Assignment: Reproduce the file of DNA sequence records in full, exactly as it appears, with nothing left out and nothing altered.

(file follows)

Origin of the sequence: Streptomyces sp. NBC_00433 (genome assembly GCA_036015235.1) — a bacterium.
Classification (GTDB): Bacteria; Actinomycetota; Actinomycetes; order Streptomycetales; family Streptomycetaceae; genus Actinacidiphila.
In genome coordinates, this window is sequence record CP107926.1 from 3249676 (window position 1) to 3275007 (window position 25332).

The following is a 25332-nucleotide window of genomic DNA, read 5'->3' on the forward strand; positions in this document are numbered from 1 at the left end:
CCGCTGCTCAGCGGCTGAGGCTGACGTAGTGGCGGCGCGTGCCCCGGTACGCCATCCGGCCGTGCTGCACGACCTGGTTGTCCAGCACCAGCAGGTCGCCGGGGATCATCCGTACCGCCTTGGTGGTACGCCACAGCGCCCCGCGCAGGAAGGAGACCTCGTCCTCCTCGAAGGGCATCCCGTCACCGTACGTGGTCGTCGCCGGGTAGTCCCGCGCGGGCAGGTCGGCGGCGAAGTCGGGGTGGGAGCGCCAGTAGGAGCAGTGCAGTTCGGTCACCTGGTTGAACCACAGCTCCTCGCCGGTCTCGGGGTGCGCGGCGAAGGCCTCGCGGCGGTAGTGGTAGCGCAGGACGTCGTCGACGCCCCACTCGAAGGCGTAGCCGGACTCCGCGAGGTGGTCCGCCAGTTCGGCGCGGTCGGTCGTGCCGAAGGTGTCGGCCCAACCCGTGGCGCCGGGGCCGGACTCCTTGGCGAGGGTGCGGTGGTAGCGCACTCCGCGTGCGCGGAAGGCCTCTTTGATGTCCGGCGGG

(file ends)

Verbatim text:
Origin of the sequence: Streptomyces sp. NBC_00433 (genome assembly GCA_036015235.1) — a bacterium.
Classification (GTDB): Bacteria; Actinomycetota; Actinomycetes; order Streptomycetales; family Streptomycetaceae; genus Actinacidiphila.
In genome coordinates, this window is sequence record CP107926.1 from 3249676 (window position 1) to 3275007 (window position 25332).

The following is a 25332-nucleotide window of genomic DNA, read 5'->3' on the forward strand; positions in this document are numbered from 1 at the left end:
CCGCTGCTCAGCGGCTGAGGCTGACGTAGTGGCGGCGCGTGCCCCGGTACGCCATCCGGCCGTGCTGCACGACCTGGTTGTCCAGCACCAGCAGGTCGCCGGGGATCATCCGTACCGCCTTGGTGGTACGCCACAGCGCCCCGCGCAGGAAGGAGACCTCGTCCTCCTCGAAGGGCATCCCGTCACCGTACGTGGTCGTCGCCGGGTAGTCCCGCGCGGGCAGGTCGGCGGCGAAGTCGGGGTGGGAGCGCCAGTAGGAGCAGTGCAGTTCGGTCACCTGGTTGAACCACAGCTCCTCGCCGGTCTCGGGGTGCGCGGCGAAGGCCTCGCGGCGGTAGTGGTAGCGCAGGACGTCGTCGACGCCCCACTCGAAGGCGTAGCCGGACTCCGCGAGGTGGTCCGCCAGTTCGGCGCGGTCGGTCGTGCCGAAGGTGTCGGCCCAACCCGTGGCGCCGGGGCCGGACTCCTTGGCGAGGGTGCGGTGGTAGCGCACTCCGCGTGCGCGGAAGGCCTCTTTGATGTCCGGCGGG